The Mugello Chestnut Trail of Marradi – Strada del Marrone del Mugello di Marradi
North of Florence is a wild landscape limited by mountains and hills that slowly decrease towards the plain alongside the Sieve River. This is the Mugello region, settled by a Ligurian tribe known as the Magelli and later occupied by the Etruscans, who built the first road network. The Roman conquest, and subsequent colonization, dates back to the 4th century BC, whilst in the Middle Ages it was home to numerous castles and during the Republic of Florence to many historical villas, among which the Medicean Cafaggiolo and Trebbio, as extensively commented in “UNESCO’s World Heritage List adds other 14 Tuscan locations”.
Here the landscape is dominated by chestnut groves and their fruits, the marroni, which, being the symbol of Mugello’s cultural, rural and gastronomic tradition, are the protagonists of this Food and Flavour Trail. For centuries chestnut trees have fed the people of these mountains with their fruit, and for this reason they have gratefully been called the Bread Tree. The first news of chestnut cultivation dates back to the early Middle Ages, and the period of maximum development was during the reign of Matilda of Tuscany, who determined the planting distance between one tree and the other. The distance was 10 metres, in this way the flocks could eat the grass in the undergrowth and the leaves were easily gathered as food and bedding in the stalls. Subsequently, industrialization and the abandonment of the mountains compromised the value of these chestnut groves that were absorbed by the forests. Fortunately in the ‘80s the inhabitants of the town of Marradi recovered the chestnut cultivation and today are internationally recognized among the top quality producers.
The chestnut harvest, done by hand, is during October and November. The flour is used for making a sweet polenta or for cooking excellent cakes, puddings and biscuits. Otherwise the chestnuts are used to make delicious marron glacés or a jam, which is more like a cream. Chestnuts are also to be found in many local dishes, such as the fried tortellini (pasta with a chestnut filling and fried), the chestnut stuffed pork or just simply roasted. Chestnut is also well-known for its fine wood, from which objects or furniture are made from. Furthermore, in the undergrowth of these groves one can also pick mushrooms and find precious white truffles. Other outstanding products of this rich, untamed region are the caprino cheese made from goat’s milk, the pecorino cheese made from sheep’s milk, as also the ricotta cheese, and the raviggiolo del Mugello cheese made from cow’s milk. In addition, there is the mouth-watering salami and pork meat of the Cinto Toscano pig, the organic emmer, the sweet tasting honey, not only chestnut but also acacia, the famous unsalted bread strictly cooked in a wood-burning oven, the potatoes (white, yellow and red), and obviously a sublime olive oil.
Many are the typical dishes one must try in this generous region. One can choose the black cabbage on toast or emmer salad as an appetizer. The first course offers a choice between the potato tortelli (pasta with potatoes) typical of Mugello, or the zuppa rustica, a soup of chickpeas, local sausage, bacon, Parma ham, green cabbage, potatoes, onion and peppers, as well as the renowned pappa col pomodoro, soup of bread and tomatoes, or ravioli with a delicious ricotta cheese filling. For the main courses one must remember that this area was the favourite hunting ground of the Medicis, so along with the duck in the ‘Mugello style’, there are roe deer with cream, stewed fallow deer, rabbit with apples and a Medieval pork belly cooked with juniper berries. To conclude for the sweet-toothed the chestnut cake, the torta in balconata made with almonds, walnuts and raisins, and the above-mentioned fried pasta with chestnut filling.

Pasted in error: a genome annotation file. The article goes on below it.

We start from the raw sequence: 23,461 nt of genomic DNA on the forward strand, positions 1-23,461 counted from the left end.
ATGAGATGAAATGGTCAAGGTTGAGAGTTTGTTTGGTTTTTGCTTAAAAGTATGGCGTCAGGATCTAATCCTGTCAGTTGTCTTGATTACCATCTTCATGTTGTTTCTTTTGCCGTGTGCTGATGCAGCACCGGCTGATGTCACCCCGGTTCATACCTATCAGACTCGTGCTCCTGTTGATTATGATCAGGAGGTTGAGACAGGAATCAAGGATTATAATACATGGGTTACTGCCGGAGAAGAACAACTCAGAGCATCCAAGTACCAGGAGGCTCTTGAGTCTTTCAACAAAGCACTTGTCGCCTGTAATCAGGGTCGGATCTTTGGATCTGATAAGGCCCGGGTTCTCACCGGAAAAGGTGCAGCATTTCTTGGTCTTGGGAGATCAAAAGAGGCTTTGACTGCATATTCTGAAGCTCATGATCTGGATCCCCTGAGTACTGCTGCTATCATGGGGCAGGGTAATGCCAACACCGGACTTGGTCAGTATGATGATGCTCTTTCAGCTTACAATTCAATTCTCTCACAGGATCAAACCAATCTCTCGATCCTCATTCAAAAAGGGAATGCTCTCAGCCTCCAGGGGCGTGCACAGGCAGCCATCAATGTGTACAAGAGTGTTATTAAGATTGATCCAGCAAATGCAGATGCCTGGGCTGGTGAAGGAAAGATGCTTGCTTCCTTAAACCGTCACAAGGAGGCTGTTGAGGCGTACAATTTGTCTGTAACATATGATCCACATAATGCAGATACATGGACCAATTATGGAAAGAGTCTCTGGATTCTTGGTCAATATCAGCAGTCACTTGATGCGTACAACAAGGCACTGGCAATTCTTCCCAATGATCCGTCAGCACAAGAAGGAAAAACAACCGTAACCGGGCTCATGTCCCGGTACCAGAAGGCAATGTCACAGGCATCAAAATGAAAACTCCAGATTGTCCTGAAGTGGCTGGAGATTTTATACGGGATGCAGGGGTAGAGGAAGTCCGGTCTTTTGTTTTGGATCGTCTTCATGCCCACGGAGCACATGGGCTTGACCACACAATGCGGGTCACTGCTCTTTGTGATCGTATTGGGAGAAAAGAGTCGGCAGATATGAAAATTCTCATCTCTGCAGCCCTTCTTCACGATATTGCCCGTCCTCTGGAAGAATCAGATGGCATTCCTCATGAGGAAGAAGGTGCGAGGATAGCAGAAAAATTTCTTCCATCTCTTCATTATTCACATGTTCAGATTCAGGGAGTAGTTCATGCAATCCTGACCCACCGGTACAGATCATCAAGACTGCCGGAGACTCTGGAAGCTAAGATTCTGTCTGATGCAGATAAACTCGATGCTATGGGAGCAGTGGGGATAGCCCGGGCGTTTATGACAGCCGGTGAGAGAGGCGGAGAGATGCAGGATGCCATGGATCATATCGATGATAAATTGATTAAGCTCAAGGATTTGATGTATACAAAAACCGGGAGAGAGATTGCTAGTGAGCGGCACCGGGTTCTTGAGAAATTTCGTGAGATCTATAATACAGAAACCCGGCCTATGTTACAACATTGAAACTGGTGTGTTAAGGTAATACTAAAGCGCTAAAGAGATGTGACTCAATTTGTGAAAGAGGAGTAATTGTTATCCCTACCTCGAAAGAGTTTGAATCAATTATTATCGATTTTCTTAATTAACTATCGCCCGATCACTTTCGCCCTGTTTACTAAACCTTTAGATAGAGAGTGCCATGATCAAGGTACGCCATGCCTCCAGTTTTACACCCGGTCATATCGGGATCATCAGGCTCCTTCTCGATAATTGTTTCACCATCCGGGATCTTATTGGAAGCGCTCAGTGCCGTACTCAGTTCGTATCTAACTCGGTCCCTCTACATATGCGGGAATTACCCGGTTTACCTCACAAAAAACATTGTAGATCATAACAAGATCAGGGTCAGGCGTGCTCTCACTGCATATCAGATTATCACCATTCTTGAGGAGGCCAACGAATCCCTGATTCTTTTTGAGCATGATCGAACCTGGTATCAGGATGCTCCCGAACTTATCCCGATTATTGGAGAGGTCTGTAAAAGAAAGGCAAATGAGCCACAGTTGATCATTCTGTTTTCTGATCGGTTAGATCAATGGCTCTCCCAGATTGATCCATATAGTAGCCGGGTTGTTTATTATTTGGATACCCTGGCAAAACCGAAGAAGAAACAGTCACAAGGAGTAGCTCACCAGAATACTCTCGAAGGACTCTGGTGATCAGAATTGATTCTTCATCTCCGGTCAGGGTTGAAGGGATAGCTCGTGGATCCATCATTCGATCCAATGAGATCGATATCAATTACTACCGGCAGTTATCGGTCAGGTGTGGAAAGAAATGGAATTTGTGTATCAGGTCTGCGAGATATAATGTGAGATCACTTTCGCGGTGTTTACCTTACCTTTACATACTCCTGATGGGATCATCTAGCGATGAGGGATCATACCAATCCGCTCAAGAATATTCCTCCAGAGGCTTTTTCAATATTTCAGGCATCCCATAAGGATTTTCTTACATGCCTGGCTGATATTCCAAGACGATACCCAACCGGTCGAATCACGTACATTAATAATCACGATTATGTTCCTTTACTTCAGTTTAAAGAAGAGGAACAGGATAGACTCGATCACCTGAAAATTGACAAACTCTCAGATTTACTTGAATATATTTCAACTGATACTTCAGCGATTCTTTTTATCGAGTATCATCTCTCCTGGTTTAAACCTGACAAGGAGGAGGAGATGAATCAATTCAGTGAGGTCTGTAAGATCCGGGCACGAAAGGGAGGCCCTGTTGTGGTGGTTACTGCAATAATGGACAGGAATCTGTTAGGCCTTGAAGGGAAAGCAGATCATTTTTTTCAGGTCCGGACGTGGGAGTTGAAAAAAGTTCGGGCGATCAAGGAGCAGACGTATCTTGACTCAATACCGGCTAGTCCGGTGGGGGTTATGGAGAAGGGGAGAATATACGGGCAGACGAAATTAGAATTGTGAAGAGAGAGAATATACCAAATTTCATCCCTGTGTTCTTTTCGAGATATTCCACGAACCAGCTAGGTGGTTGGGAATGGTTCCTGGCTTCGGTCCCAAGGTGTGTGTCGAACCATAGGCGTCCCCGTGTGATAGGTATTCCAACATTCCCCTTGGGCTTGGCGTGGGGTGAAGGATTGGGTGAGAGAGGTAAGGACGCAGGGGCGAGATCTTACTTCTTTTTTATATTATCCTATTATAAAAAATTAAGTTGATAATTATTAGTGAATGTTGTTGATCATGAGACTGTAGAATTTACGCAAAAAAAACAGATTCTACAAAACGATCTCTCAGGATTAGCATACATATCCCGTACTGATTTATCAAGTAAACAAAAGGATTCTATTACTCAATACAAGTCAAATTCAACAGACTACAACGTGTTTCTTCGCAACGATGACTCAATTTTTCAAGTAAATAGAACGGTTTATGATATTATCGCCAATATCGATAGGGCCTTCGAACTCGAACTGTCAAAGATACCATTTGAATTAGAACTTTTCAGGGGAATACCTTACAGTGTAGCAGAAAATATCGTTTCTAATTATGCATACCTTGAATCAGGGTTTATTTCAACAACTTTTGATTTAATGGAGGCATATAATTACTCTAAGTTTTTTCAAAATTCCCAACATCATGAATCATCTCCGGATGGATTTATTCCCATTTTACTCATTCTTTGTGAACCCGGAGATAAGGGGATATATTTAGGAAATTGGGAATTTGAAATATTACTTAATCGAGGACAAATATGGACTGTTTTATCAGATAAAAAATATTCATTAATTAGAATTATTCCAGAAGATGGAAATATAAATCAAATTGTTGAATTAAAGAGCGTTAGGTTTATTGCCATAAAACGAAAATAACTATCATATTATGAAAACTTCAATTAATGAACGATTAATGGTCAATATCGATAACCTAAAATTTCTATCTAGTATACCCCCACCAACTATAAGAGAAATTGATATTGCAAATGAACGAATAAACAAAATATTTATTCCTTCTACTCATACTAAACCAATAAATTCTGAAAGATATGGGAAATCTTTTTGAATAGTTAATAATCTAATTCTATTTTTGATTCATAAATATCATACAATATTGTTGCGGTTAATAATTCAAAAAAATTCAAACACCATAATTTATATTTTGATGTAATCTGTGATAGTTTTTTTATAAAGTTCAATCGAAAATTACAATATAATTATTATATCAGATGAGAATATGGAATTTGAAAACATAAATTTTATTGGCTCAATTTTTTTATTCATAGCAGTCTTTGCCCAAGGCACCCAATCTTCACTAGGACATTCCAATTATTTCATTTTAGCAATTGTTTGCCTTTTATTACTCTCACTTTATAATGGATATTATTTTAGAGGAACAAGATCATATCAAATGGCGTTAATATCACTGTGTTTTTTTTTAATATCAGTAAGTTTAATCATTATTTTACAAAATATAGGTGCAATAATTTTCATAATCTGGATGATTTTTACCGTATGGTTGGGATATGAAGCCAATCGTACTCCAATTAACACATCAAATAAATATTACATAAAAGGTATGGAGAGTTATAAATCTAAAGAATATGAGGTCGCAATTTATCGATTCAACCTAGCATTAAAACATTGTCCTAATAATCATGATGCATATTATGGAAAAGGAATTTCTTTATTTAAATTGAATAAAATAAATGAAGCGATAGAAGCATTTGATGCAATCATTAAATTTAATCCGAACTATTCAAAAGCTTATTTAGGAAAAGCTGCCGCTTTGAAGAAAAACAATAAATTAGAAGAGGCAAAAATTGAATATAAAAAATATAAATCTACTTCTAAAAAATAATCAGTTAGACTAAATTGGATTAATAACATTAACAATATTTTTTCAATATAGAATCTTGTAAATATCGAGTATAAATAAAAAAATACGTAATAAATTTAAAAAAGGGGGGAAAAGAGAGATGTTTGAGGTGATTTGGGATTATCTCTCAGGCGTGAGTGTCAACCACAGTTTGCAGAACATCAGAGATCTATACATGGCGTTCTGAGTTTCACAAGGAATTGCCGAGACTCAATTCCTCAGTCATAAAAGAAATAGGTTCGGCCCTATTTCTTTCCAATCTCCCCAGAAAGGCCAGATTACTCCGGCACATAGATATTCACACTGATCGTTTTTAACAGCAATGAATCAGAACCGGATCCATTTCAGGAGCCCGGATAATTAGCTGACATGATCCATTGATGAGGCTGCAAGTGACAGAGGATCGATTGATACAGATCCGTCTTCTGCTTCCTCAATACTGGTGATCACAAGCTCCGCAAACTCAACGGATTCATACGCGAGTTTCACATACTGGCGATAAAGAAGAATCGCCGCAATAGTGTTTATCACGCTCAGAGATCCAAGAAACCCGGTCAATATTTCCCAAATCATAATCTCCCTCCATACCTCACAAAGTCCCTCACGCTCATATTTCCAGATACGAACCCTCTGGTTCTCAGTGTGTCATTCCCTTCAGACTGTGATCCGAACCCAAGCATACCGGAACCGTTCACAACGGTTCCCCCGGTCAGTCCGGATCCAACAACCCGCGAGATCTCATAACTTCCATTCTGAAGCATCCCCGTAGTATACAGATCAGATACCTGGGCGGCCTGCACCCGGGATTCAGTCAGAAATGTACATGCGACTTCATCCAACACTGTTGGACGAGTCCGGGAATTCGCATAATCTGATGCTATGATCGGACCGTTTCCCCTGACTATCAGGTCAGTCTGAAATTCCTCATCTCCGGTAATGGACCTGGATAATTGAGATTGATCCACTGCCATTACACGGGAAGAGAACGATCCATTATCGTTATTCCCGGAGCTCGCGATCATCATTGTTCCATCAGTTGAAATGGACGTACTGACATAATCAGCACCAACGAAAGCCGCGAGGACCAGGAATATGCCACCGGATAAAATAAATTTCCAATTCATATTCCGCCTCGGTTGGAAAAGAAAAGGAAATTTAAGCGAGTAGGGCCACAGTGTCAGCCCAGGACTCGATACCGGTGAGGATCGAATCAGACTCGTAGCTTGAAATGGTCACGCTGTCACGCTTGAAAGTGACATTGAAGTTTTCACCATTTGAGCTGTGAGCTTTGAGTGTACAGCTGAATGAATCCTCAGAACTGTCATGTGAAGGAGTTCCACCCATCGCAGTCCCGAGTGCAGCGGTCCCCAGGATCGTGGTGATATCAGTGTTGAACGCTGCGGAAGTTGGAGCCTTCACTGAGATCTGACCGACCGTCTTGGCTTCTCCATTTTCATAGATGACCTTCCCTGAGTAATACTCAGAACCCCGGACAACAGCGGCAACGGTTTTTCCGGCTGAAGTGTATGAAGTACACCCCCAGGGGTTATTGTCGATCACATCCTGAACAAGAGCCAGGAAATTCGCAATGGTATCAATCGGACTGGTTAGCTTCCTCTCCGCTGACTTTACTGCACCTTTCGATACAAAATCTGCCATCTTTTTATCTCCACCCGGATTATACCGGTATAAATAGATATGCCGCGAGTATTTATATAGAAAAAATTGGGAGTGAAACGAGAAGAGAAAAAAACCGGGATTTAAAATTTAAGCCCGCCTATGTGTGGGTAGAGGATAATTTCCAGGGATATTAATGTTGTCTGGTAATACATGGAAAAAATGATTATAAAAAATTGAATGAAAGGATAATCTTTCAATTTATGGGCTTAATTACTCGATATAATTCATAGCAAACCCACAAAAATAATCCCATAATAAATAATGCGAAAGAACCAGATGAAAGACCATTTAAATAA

To digest all these scrumptious dishes one should take advantage and take a trip around the Mugello region, following the maze of paths, through age-old chestnut grooves and farm estates, which can be done on foot, horseback or by bike. Or otherwise visit the main towns and villages of the Mugello on a journey to discover an unusual itinerary between art and nature. Here, in fact, many little towns host uncommon works of art. In Borgo San Lorenzo, for instance, the Romanesque church of San Lorenzo conserves a precious Madonna attributed to Giotto. At Barberino di Mugello one can admire the magnificent Medicean villa of Cafaggiolo, as well as 16th century Villa Le Maschere and the 13th century Castle of Villanova. Dicomano, along the Sieve River, has some lovely old mansions to visit, while in the town centre one can stroll under the 17th century open gallery. Firenzuola, meaning ‘little Florence’, offers two medieval gates and a castle built in 1332. Beautiful Palazzuolo sul Senio still retains vestiges of when the Ubaldini were lords of the territory in the 12th century. The Medicean villa of Trebbio is near San Piero a Sieve, also renowned for its Medicean walls and many churches. Not to forget Scarperia and its magnificent 14th century Palazzo dei Vicari and Vicchio, birthplace of painters Giotto and Fra Angelico and home to goldsmith and sculptor Benvenuto Cellini.
Mugello, truly a casket of unknown precious jewels.